I was listening on the repeater the other night when “they” announced that the International Space Station would be passing overhead between 6:06 and 6:12 am today.  My HT does ok with its stock antenna but I figured I would need to beef things up if I was going to hear the astronauts, many of whom are licensed HAMs.  I searched around online and found plans to make a j-pole antenna tuned for the 2-meter radio band in which I am licensed and in which the ISS would possibly be communicating.

Close-up of my j-pole antenna
All these pipes have to be just the right length

I bought copper and connectors and a candy bar and worked on my new antenna.  I even used the metric system!  Anyhow, late last night in the dark, I was outside soldering copper pipe to be ready.  I hooked my radio to the new antenna and tested it last night and everything seemed to work well.  I could hear locals talking loud and clear.

The alarm went off at 5:45 am so I hustled outside, plugged in to my new antenna and listened…and listened…and listened.  Finally at 6:20 I gave up.  I was pretty bummed…mainly because of all of the sleep I missed but I am still pleased that I was able to build a nice and portable j-pole antenna.  So, if you see a handsome bald man wandering the streets of Charleston looking to the sky, calling out to spacemen, it is definitely not me…do not make eye contact…take shelter immediately!

Ham it up

I was in grad school in computer science a bunch of years ago and one of the professors was into amateur radio (AKA Ham radio).  I went into his office early one morning to talk with him about how to get started in the hobby.  We were doing a bunch of electronics projects and some pretty cool stuff in his class so amateur radio seemed like a pretty natural step.  He pretty much said I shouldn’t bother…get a cell phone and forget about it.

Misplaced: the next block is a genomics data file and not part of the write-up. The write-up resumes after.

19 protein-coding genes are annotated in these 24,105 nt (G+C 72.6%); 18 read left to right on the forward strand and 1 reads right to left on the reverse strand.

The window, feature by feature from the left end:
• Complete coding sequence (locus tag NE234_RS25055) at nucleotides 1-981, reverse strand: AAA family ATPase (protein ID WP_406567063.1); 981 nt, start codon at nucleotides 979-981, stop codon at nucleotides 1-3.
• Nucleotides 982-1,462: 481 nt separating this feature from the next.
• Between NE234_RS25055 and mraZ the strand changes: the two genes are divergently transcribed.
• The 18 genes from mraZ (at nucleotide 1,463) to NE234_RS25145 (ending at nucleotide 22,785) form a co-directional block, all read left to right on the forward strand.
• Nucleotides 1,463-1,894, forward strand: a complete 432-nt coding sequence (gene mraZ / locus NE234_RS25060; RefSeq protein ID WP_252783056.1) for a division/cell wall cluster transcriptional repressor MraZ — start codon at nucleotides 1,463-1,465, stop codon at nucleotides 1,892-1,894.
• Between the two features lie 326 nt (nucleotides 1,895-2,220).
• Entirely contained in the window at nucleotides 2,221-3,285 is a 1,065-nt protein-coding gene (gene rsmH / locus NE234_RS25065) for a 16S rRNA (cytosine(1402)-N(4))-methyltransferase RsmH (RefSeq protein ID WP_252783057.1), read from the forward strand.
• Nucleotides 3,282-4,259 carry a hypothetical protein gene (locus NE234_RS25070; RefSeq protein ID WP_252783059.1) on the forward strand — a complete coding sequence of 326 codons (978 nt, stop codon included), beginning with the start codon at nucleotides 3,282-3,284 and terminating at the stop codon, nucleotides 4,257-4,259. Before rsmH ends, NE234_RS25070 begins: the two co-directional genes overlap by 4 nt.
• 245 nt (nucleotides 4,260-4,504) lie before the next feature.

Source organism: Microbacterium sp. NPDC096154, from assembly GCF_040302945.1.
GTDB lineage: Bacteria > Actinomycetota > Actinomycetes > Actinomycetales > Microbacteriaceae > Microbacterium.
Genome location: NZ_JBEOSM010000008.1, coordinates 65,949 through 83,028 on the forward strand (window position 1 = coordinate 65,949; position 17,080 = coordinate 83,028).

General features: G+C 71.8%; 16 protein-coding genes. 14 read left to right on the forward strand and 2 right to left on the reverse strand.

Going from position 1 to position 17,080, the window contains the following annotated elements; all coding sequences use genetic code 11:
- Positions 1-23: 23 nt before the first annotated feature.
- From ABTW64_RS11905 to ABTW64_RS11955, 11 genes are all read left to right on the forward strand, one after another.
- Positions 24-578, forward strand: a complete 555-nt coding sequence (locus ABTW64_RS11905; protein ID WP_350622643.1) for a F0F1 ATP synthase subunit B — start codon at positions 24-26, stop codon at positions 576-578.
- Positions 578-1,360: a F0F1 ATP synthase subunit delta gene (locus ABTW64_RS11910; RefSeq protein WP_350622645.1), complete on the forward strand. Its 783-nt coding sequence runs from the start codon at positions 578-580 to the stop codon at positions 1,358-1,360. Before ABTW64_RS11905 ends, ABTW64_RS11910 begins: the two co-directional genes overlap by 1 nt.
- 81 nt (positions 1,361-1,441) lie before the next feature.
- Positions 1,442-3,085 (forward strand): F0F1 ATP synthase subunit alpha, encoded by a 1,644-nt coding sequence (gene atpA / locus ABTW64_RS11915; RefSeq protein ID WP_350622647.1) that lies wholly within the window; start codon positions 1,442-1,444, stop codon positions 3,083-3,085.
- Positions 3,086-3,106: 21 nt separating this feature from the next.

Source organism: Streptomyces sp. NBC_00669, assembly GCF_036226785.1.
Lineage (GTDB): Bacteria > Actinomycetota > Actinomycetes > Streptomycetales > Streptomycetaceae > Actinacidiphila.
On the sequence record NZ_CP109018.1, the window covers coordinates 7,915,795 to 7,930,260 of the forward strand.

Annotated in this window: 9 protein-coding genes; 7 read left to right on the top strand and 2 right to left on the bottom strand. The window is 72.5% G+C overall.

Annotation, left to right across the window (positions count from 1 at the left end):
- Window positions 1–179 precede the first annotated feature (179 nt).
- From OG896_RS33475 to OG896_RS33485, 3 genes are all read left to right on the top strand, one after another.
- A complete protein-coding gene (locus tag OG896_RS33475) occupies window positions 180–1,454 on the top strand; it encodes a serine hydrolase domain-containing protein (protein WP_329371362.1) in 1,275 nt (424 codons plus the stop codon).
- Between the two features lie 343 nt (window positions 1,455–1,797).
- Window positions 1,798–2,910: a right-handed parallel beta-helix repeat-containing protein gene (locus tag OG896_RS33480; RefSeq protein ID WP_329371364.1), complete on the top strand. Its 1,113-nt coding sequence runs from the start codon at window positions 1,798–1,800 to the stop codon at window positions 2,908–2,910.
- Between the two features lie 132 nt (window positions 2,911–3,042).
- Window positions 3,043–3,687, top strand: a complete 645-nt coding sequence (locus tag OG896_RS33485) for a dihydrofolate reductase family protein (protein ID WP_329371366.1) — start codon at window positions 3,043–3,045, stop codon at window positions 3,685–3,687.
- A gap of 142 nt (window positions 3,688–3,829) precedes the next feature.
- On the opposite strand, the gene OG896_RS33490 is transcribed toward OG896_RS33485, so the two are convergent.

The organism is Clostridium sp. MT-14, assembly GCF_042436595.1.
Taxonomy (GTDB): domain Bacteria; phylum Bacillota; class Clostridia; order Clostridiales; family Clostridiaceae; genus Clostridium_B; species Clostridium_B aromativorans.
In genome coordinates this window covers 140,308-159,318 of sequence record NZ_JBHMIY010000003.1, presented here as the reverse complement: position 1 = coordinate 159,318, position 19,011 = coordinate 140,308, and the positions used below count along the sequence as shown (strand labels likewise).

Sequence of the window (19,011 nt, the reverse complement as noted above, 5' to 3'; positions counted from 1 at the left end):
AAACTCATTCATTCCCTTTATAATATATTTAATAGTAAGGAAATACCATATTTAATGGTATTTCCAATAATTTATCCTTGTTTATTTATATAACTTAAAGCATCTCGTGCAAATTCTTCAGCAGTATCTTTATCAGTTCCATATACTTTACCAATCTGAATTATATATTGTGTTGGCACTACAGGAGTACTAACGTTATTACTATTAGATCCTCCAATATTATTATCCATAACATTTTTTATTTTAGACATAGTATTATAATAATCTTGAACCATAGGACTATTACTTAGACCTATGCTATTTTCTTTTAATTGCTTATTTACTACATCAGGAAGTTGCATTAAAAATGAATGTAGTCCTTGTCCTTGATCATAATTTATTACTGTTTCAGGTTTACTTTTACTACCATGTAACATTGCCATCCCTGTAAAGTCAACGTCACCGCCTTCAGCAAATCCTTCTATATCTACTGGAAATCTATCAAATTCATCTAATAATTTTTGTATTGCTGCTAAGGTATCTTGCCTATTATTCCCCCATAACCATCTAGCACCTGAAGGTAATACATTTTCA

Well I showed him!  Last weekend I went to a cram course for the technician class ham radio license and I passed!  I am now a licensed ham operator!  I do have a cell phone so it may seem pretty weird why I bothered getting into amateur radio too.  I think the best answer is because I can.  I also like the idea of being able to communicate with people all over apart from the cellular network.  I also still like the challenge of building electronic circuits and learning new stuff like I did in Professor CellPhone’s class.

My father-in-law also wanted to become a licensed ham operator since he was a kid and he is also licensed now too!  I figure we will probably talk to each other a lot at first as we try to learn how this whole process works.  There really is a lot to amateur radio and apparently the FCC takes a lot of it very seriously…I’ll have to be careful not to have an audio Janet-Jackson-in-the-Super-Bowl moment on air!

There is a lot to learn so I am in search of an Elmer – a ham willing to help a newbie learn the ropes.  Much like beekeeping, it seems that the number of people entering the hobbies are declining.  I do not fully understand why but I hope to do my part to keep both hobbies middle-age friendly!

Apple of my eye

I got a camera quite awhile ago (the beginning of December) and have tinkered some with it but never bothered to read the manual.  Having a full male chromosome set, that should surprise no one I suppose.  I had a thing I had to do for work that required a few pictures which were turning out terribly and I was sure it was because of the settings I was using.  The camera is supposedly decent (and it had better be for the price I paid) so I knew it was capable of taking ok pictures.

Macro picture of an apple Macro picture of Emily's eye

After I found the manual holding up the table leg in the basement craft area, I discovered that I was in fact using improper settings.  I also discovered that I could take macro pictures.  I also learned that many cameras have a macro setting (it’s the picture of the flower on the settings dial) that really takes nice close-up pictures.  It may not be as nice as a true macro lens on a fancy camera but I was pretty happy with the discovery nonetheless!

These views don’t really do the pics justice…click on each of them for the larger view…I was sort of blown away!

Solar Powered Electric Fence

Part of moving the bees to our place in the country is so they can be out of town and away from people.  Of course, getting away from people means getting them closer to good old mother nature herself.  For anyone who has read Winnie the Pooh, you know that bears like honey when they get a rumbly in their tummies.